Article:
Home > Business > Brand conscious, Indians drive gray market product demand

Brand conscious, Indians drive gray market product demand

 Gurdip Singh |  2017-01-17 22:55:00.0  |  Singapore

Demands from brand conscious Indians have led to the increase in sale of gray market products particularly appliances and accessories in India to between 10 to 20 per cent, inflicting economic losses on corporations and tax revenues, according to a new report. 

The consumer products, traded through these illicit channels, is between two and 10 per cent, said A T Kearney in a report "Combating the Gray Market Menace," released here on Monday.

"Gray market thrives because of three reasons: demand for brands is much more wide spread than the ability of companies to supply in a cost-effective manner; popular brands enjoy decent margins creating an incentive for grey marketers, copying formulations is difficult but not impossible and extensive usage of third parties in the supply chain creates possible risk of leakage of intellectual property," said Subhendu Roy, Partner at A T Kearney India and a co-author of the report.

Gray market comprises of counterfeit products, genuine products that are diverted to unintended markets or channels and damaged or expired products, cautioned Kearney.

The global gray market has grown by about 15 per cent over the past few years and is expected to reach more than $1.5 trillion in the coming years. Gray market is a growing threat for all participants in the consumption ecosystem, including corporations, customers, and governments, it warned. For corporations, the danger is in lost sales, brand value, and market share. For customers, the issue is purchasing gray products and then feeling cheated and distressed by money wasted.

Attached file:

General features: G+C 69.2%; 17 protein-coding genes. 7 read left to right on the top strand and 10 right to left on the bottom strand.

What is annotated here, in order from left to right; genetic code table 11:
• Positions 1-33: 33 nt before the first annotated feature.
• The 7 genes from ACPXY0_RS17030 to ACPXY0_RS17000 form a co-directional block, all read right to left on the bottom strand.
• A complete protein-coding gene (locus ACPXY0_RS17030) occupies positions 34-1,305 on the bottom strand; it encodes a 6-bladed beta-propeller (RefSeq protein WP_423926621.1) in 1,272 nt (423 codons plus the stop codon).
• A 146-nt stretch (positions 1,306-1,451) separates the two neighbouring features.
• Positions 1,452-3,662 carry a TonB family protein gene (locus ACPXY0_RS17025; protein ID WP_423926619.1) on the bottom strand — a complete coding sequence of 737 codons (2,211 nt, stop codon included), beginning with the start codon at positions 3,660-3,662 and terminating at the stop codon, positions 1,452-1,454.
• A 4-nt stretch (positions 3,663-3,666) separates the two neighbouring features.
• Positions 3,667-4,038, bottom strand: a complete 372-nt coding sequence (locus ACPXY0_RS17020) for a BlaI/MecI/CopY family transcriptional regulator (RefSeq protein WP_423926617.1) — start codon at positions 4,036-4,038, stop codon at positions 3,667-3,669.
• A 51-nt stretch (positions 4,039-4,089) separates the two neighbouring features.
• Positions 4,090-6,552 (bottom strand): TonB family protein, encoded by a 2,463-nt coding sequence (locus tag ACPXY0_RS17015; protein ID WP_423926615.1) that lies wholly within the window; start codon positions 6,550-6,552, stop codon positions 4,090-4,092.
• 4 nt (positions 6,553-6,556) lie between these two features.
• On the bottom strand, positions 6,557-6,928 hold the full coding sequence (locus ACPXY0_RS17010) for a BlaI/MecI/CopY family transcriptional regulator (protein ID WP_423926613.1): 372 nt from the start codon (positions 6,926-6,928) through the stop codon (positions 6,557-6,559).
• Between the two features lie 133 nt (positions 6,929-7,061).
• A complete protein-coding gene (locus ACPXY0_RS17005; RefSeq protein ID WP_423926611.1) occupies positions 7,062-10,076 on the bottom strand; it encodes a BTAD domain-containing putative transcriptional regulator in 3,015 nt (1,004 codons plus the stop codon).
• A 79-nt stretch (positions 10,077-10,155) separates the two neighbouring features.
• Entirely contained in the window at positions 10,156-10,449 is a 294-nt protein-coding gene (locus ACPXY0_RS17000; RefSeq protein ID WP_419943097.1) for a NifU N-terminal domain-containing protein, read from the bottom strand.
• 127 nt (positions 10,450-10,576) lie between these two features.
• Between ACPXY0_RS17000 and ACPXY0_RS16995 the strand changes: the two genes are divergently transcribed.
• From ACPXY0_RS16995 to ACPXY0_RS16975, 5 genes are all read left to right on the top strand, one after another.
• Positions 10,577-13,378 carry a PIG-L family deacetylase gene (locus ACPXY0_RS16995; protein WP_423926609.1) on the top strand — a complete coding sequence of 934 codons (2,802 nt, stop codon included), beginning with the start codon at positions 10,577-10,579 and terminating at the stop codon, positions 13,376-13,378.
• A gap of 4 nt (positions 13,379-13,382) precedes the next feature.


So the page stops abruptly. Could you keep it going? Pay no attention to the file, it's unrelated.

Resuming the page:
For governments, the struggle is to control spread as not only is gray market commerce a crime, but also loss of tax revenue when products are purchased in the shadows, said the global management consultancy. It calls on the companies to limit the number of expired and tampered products that remain in the market long after their "sell by" dates.

It also calls for stronger controls on intellectual property and materials critical to the production process will help keep new ideas and materials off the gray market.

"Preventing gray market sales will require finding solutions in existing processes and ways of working while also collaborating with other industry stakeholders to shape the external environment. It s time to fight back, to root out illicit sellers that are damaging India and its citizens," Subhendu Roy added. 

Share it
Top